Atlanti-Con 4 swept through the city of Corner Brook this past weekend, September 25-27 at the Corner Brook Convention Center and was once again wildly successful. It is to my deep regret that I missed this event in its first two years: it’s a great con run by amazing people, and always a ton of fun that is also — somehow — quite relaxing. There’s something of a very chill vibe that I get from Atlanti-Con that I do not get at other conventions on my standard circuit: Atlanti-Con is the cool surfer-brother of the Atlantic Provinces Convention family.

While many Engen authors, including Steve Lake (author of the Full Moon series of short stories), Darren Hann (author of Time Diamond, Holy Troll, and The Imagination Journals) and Tara Murphy (author of HagRidden) all came out together along with other members of the Sci-Fi on the Rock community, myself and fellow Infinity author Ellen Curtis came out a few days earlier on September 23, carpooling with award-winning author Scott Bartlett (author of Royal Flush, Taking Stock, and Finished with Life) to stay with friend and co-author Sarah Thompson and her wife Erica Green on the west coast of the province for a few days before the convention really geared up.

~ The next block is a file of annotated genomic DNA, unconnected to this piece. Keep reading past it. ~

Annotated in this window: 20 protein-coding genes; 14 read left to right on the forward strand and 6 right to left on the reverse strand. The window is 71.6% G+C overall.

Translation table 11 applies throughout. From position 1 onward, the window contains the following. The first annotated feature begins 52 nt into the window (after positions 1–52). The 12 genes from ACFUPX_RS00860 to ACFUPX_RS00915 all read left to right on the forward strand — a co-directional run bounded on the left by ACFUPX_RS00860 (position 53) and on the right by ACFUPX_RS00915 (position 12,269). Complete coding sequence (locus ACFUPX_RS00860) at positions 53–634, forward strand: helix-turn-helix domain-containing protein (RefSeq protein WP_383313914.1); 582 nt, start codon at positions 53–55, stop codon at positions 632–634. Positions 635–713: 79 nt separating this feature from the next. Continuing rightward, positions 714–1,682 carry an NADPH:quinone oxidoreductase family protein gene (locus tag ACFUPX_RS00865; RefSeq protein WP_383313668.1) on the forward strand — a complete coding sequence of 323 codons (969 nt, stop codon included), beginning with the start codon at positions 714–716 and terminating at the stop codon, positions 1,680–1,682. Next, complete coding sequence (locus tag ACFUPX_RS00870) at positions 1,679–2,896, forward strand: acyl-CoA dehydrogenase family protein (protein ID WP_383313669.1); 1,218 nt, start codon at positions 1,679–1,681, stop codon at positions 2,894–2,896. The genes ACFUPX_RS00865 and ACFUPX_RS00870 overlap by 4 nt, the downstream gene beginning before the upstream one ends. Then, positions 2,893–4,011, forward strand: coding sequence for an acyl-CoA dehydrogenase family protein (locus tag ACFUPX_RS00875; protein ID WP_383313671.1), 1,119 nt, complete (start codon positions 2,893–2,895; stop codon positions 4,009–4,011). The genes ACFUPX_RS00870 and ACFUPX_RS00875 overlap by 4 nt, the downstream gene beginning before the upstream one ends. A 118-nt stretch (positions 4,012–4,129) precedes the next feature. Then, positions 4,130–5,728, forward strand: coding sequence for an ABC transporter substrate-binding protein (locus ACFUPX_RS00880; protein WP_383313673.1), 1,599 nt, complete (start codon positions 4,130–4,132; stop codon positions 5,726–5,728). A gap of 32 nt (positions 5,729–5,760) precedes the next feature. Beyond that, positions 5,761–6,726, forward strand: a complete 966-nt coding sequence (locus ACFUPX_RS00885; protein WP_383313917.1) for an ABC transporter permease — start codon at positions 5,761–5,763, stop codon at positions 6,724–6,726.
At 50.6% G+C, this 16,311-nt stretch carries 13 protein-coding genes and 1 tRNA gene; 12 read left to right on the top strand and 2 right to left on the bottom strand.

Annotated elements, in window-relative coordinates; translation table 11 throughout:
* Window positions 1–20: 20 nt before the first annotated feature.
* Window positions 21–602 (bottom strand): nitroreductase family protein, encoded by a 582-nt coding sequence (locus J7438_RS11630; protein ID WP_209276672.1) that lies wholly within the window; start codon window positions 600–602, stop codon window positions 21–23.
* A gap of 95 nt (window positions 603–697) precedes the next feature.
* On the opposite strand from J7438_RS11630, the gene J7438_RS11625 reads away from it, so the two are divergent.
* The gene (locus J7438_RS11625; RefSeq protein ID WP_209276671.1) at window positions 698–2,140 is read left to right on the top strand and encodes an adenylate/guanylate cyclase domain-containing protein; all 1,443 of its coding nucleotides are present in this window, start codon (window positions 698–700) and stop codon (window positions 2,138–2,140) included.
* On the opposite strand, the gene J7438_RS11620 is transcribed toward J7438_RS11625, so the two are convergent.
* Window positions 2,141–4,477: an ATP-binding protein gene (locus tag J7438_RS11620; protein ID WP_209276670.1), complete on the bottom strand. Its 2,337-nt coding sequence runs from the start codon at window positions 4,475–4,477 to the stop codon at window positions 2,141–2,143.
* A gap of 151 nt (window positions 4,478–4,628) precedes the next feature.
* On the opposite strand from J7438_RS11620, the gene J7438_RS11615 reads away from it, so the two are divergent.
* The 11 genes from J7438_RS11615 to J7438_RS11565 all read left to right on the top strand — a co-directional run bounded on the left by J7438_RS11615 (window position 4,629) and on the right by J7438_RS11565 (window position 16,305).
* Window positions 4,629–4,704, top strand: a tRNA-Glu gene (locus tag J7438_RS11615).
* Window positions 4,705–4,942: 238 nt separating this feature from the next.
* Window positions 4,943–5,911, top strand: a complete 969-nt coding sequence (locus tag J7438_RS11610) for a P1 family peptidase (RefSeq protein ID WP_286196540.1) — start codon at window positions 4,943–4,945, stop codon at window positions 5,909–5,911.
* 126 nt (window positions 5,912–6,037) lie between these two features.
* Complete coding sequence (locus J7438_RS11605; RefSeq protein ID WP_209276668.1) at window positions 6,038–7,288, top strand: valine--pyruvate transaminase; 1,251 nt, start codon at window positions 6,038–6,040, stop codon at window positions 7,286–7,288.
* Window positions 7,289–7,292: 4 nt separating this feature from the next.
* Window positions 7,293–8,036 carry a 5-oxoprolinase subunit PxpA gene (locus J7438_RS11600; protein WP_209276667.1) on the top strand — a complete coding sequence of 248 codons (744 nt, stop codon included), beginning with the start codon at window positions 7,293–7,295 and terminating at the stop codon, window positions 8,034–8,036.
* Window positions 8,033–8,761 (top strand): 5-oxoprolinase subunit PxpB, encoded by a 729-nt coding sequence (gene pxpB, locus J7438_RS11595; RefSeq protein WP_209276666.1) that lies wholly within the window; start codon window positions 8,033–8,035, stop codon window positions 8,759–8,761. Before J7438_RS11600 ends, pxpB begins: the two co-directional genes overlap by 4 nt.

Light-DarkSarah and Erica are some of my very best friends. Their wedding last year was an amazing night with laughter and friends and fun that will be remembered for years to come, and they are wonderful hosts. Sarah herself is a person of many talents, not only working as an Employee-of-the-Year-winning announcer on K-Rock and helping at the Engen booth with sales, but also penning an amazing short story for the Engen light|dark anthology, Reamers.